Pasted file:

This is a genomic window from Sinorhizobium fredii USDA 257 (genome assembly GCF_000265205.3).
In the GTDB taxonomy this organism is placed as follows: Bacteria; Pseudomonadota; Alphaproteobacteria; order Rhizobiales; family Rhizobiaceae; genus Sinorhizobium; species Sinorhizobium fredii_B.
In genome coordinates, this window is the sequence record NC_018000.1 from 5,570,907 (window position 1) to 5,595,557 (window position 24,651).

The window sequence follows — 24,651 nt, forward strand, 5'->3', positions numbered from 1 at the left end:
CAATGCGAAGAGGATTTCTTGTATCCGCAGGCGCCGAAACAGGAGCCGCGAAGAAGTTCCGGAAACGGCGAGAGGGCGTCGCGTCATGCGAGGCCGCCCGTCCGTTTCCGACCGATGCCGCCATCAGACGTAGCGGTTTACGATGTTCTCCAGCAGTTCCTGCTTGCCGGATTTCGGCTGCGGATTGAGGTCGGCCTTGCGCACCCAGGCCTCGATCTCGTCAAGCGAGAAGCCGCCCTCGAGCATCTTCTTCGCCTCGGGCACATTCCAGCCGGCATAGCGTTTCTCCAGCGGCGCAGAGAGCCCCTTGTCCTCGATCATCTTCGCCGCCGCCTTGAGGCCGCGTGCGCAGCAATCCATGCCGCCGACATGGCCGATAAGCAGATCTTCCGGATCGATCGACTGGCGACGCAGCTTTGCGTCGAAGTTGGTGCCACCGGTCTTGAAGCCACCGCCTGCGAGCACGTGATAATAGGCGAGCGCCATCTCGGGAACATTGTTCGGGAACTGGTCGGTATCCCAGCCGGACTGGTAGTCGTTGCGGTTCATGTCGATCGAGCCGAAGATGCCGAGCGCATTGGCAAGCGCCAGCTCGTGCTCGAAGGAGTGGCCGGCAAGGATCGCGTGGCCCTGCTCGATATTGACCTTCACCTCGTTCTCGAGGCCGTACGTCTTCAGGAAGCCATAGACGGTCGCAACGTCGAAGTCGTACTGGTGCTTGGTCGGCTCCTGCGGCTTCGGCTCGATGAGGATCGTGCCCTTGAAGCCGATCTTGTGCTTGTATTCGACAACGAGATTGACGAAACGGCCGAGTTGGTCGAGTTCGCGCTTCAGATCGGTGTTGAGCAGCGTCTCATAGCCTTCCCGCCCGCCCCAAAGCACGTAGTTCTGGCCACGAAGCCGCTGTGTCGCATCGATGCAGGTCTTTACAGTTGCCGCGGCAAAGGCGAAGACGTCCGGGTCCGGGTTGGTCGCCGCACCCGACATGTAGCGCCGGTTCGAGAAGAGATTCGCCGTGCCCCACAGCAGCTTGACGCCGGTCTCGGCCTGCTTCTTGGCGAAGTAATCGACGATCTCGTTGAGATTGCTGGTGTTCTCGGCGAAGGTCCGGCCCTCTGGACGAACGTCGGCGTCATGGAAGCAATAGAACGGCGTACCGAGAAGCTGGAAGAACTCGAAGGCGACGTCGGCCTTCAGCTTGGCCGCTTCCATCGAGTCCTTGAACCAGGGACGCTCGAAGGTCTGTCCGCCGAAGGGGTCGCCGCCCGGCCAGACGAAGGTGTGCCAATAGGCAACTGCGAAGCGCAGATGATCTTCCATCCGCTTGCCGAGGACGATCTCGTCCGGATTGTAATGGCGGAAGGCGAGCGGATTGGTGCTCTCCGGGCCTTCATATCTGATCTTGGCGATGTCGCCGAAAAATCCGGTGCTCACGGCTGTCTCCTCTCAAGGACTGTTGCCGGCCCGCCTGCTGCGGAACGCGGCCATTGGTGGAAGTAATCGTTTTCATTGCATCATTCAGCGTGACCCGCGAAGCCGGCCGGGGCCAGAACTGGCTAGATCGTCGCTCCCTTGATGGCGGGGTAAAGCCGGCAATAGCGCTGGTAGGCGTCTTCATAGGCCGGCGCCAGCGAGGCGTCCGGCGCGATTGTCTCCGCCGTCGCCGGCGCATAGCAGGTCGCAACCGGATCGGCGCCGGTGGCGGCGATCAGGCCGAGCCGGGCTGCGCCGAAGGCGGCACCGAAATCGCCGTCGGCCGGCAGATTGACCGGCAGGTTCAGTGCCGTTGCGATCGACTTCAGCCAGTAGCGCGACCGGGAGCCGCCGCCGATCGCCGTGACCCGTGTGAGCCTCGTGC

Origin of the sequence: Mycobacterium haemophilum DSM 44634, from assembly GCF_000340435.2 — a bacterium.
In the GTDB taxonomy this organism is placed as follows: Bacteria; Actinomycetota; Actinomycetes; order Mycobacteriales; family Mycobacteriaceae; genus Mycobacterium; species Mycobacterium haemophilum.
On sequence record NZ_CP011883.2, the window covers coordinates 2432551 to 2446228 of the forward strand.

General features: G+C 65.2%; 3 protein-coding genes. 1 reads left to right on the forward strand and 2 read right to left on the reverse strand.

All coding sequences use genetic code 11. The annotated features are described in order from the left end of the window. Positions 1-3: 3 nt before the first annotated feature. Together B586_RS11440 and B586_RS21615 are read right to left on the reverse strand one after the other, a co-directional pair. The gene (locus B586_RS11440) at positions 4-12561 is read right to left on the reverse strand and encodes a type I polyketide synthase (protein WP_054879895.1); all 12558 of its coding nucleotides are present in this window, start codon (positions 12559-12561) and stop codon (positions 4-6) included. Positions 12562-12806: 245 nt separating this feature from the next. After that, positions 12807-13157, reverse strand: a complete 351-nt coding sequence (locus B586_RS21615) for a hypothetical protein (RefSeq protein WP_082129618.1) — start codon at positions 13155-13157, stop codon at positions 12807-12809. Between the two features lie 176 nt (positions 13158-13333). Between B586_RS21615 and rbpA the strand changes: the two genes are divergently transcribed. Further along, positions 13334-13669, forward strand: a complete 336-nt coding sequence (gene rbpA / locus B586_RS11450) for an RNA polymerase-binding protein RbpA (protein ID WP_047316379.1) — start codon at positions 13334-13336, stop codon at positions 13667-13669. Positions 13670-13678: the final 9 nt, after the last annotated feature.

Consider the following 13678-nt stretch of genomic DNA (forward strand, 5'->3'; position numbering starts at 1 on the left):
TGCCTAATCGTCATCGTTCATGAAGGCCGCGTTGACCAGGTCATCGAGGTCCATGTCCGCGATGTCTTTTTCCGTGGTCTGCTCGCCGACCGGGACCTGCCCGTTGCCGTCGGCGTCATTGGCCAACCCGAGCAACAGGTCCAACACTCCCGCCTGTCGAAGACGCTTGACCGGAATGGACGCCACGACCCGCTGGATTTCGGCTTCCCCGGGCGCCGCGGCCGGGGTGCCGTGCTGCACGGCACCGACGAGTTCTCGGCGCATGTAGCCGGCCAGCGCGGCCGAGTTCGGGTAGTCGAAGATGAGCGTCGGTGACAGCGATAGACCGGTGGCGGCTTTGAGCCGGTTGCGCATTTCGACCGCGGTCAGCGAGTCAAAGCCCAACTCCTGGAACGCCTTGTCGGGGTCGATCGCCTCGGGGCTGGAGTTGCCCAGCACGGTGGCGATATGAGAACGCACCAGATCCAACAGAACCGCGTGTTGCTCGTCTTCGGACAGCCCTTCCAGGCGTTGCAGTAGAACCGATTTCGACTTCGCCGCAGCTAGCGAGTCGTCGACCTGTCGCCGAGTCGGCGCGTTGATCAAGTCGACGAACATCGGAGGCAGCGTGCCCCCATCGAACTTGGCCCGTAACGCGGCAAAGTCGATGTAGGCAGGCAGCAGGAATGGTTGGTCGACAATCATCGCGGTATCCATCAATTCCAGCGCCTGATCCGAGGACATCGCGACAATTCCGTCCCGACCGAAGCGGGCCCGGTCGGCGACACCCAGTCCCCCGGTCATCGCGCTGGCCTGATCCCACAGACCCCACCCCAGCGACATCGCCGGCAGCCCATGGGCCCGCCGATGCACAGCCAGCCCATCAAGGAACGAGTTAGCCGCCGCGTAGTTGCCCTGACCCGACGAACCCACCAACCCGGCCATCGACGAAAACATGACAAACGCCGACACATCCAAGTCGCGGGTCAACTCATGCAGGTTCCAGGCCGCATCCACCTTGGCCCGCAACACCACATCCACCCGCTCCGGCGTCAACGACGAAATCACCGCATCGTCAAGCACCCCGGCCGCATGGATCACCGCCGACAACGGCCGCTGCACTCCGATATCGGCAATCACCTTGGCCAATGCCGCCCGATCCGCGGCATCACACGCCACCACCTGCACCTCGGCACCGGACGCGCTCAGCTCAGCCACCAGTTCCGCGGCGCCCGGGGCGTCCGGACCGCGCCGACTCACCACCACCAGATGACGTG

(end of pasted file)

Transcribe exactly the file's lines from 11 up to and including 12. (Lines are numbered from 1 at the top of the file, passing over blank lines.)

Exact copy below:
Consider the following 13678-nt stretch of genomic DNA (forward strand, 5'->3'; position numbering starts at 1 on the left):
TGCCTAATCGTCATCGTTCATGAAGGCCGCGTTGACCAGGTCATCGAGGTCCATGTCCGCGATGTCTTTTTCCGTGGTCTGCTCGCCGACCGGGACCTGCCCGTTGCCGTCGGCGTCATTGGCCAACCCGAGCAACAGGTCCAACACTCCCGCCTGTCGAAGACGCTTGACCGGAATGGACGCCACGACCCGCTGGATTTCGGCTTCCCCGGGCGCCGCGGCCGGGGTGCCGTGCTGCACGGCACCGACGAGTTCTCGGCGCATGTAGCCGGCCAGCGCGGCCGAGTTCGGGTAGTCGAAGATGAGCGTCGGTGACAGCGATAGACCGGTGGCGGCTTTGAGCCGGTTGCGCATTTCGACCGCGGTCAGCGAGTCAAAGCCCAACTCCTGGAACGCCTTGTCGGGGTCGATCGCCTCGGGGCTGGAGTTGCCCAGCACGGTGGCGATATGAGAACGCACCAGATCCAACAGAACCGCGTGTTGCTCGTCTTCGGACAGCCCTTCCAGGCGTTGCAGTAGAACCGATTTCGACTTCGCCGCAGCTAGCGAGTCGTCGACCTGTCGCCGAGTCGGCGCGTTGATCAAGTCGACGAACATCGGAGGCAGCGTGCCCCCATCGAACTTGGCCCGTAACGCGGCAAAGTCGATGTAGGCAGGCAGCAGGAATGGTTGGTCGACAATCATCGCGGTATCCATCAATTCCAGCGCCTGATCCGAGGACATCGCGACAATTCCGTCCCGACCGAAGCGGGCCCGGTCGGCGACACCCAGTCCCCCGGTCATCGCGCTGGCCTGATCCCACAGACCCCACCCCAGCGACATCGCCGGCAGCCCATGGGCCCGCCGATGCACAGCCAGCCCATCAAGGAACGAGTTAGCCGCCGCGTAGTTGCCCTGACCCGACGAACCCACCAACCCGGCCATCGACGAAAACATGACAAACGCCGACACATCCAAGTCGCGGGTCAACTCATGCAGGTTCCAGGCCGCATCCACCTTGGCCCGCAACACCACATCCACCCGCTCCGGCGTCAACGACGAAATCACCGCATCGTCAAGCACCCCGGCCGCATGGATCACCGCCGACAACGGCCGCTGCACTCCGATATCGGCAATCACCTTGGCCAATGCCGCCCGATCCGCGGCATCACACGCCACCACCTGCACCTCGGCACCGGACGCGCTCAGCTCAGCCACCAGTTCCGCGGCGCCCGGGGCGTCCGGACCGCGCCGACTCACCACCACCAGATGACGTG